Example 2: ('This contains no URLs', 0)

Let us now apply this function on the training dataset and remove all the URLs from the text. Also, let us make a new Series called URLPresent which will contain a 1 or 0 to indicate whether the corresponding text in X_train contained a URL or not respectively.

Once we have converted X_train to TF-IDF, we will add URLPresent to the TF-iDF to form the data to be used for training the model.

In [12]:
URLPresent = pd.Series([identifyAndRemoveURLs(text)[1] for text in X_train])
X_train = pd.Series([identifyAndRemoveURLs(text)[0] for text in X_train])

print('New Text:\n', X_train.head())
print('\nURL Present Indicator:\n', URLPresent.head())
New Text:
 0    LookAtMe!: Thanks for your purchase of a video...
1          Aight, I'll hit you up when I get some cash
2                           Don no da:)whats you plan?
3                        Going to take your babe out ?
4    No need lar. Jus testing e phone card. Dunno n...
dtype: object

URL Present Indicator:
 0    0
1    0
2    0
3    0
4    0
dtype: int64

Functions to remove non essential elements from the data

We will now write functions to remove the non essential elements from the data. We will then collected all these individual functions into a single function so that they could be applied as a whole on the complete dataset.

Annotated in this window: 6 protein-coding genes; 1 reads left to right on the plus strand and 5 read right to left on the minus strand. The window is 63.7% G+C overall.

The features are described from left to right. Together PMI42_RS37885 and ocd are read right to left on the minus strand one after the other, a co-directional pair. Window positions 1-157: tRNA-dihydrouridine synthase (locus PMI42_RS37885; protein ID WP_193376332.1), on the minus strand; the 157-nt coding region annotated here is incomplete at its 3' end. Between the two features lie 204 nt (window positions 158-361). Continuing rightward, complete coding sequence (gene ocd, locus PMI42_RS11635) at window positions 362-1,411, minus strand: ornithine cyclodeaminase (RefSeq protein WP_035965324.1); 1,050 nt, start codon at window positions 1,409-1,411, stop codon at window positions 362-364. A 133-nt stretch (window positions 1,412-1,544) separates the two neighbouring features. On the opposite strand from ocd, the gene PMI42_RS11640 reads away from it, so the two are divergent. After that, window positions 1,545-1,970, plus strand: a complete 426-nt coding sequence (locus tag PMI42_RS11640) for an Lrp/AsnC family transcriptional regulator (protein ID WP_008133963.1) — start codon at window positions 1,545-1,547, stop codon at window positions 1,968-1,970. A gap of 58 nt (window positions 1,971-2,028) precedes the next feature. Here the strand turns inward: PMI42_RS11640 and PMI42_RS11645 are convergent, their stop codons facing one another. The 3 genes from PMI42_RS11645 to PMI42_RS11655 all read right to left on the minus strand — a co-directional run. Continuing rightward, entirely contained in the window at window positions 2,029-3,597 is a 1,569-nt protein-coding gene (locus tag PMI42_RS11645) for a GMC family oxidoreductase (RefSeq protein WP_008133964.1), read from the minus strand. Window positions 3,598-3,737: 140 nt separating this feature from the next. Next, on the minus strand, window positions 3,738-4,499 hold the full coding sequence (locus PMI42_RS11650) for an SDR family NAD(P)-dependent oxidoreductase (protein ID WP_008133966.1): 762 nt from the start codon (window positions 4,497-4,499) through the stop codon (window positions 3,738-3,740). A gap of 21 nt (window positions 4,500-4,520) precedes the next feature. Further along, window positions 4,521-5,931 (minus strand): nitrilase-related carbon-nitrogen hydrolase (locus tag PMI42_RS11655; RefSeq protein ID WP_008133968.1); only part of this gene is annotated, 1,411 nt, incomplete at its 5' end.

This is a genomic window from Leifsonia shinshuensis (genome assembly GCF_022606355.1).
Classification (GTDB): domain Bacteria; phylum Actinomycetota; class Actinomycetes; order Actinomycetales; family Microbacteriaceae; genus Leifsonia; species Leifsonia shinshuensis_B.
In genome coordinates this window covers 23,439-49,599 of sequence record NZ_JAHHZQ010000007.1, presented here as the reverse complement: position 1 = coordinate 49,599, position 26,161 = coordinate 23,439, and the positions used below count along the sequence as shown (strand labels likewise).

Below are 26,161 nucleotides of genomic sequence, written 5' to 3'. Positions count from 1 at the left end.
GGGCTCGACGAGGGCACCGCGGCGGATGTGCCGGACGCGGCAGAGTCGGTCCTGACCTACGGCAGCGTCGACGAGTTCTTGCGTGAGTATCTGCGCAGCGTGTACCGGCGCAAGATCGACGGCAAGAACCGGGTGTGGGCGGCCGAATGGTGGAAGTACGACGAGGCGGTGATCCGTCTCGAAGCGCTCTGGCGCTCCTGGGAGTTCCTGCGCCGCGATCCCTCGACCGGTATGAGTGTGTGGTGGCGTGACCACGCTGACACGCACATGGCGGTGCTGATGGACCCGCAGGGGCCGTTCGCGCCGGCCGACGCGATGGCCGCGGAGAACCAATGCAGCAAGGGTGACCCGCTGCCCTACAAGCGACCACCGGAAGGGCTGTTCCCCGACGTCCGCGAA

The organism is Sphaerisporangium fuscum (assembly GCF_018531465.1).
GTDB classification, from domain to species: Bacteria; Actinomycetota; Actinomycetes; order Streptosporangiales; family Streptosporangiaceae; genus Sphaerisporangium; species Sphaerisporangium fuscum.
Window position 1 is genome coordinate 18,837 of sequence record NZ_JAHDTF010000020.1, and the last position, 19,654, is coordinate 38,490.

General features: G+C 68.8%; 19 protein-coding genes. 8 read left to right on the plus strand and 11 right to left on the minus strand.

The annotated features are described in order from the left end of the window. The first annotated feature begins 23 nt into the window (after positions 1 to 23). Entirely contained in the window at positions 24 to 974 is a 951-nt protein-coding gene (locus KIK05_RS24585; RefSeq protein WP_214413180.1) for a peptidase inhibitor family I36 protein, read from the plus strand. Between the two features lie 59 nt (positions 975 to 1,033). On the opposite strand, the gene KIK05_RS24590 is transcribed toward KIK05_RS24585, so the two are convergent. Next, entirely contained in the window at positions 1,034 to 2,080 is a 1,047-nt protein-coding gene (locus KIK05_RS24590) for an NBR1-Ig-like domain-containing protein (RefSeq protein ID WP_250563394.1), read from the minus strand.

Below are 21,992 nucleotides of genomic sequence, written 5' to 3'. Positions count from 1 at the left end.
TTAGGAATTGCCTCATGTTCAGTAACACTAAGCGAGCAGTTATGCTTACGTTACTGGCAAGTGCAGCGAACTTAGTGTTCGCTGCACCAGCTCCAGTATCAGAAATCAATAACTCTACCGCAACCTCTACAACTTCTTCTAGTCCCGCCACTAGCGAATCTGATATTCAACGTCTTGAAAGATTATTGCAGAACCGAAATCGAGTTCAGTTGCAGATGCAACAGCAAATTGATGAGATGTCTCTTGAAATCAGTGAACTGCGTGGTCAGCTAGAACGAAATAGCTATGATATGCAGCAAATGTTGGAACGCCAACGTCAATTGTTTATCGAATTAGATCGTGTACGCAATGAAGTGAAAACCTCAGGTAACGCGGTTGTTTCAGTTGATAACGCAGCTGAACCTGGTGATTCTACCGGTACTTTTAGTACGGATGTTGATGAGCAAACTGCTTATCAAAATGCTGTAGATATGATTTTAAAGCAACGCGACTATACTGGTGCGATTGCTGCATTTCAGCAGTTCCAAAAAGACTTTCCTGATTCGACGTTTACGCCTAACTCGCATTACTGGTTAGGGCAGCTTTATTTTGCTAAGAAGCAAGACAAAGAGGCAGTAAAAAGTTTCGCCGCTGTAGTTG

Function to remove Stop Words

We can get a list of Stop Words in English from the Natural Language Tool Kit (nltk) library. We will get this list and from every data point we will remove these words.

In [13]:
# Import the required libraries 
import nltk
from   nltk.corpus import stopwords
from   nltk.tokenize import word_tokenize

# Gather the list of Stop Words
stopWordList = nltk.corpus.stopwords.words('english')

# Function to remove Stop Words
def removeStopWords(text):
    # splitting strings into tokens (list of words)
    tokens = word_tokenize(text)
    tokens = [token.strip() for token in tokens]
    # filtering out the stop words
    filtered_tokens = [token for token in tokens if token not in stopWordList]
    filtered_text = ' '.join(filtered_tokens) 
    
    return filtered_text

We now test our function.

We will pass all the data in our test string in lower case.

This is because we will convert all the data in our text column to lower case before building the model.

In [14]:
removeStopWords("This is a test of Stop Word remover".lower())
Out[14]:
'test stop word remover'

However, we will not be supplying one row at a time to this function. We will want all the rows in our dataframe to be treated by this function. To do this, we will use the code below.

As we are just testing the function, we will make a copy of the dataset and try the function on that copy. This way, we will not disturb our original dataset which we will treat later.

In [15]:
dfXDemo = X_train.copy()
print("Original")
print(X_train.head())